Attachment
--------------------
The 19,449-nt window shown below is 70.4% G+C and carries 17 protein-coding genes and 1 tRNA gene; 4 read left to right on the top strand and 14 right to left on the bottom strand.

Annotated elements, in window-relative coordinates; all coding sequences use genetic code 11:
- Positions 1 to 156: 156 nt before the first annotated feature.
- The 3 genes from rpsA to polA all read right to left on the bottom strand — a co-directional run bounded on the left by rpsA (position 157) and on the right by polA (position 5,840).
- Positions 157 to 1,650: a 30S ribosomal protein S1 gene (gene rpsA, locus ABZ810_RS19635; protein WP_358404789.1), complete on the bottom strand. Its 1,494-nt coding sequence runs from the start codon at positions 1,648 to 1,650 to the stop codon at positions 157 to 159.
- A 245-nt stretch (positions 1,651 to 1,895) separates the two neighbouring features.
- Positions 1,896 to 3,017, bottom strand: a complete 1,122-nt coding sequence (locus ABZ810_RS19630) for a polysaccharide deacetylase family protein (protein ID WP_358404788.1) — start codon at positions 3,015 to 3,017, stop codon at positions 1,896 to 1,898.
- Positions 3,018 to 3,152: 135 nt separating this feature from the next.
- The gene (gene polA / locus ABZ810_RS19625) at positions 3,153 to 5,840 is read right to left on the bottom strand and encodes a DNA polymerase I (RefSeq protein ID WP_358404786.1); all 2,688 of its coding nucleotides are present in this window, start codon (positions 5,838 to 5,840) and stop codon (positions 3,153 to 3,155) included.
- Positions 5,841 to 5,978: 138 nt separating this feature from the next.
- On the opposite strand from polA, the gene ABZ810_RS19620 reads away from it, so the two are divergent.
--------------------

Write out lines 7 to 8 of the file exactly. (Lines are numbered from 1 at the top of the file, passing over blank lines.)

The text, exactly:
- Positions 1,896 to 3,017, bottom strand: a complete 1,122-nt coding sequence (locus ABZ810_RS19630) for a polysaccharide deacetylase family protein (protein ID WP_358404788.1) — start codon at positions 3,015 to 3,017, stop codon at positions 1,896 to 1,898.
- Positions 3,018 to 3,152: 135 nt separating this feature from the next.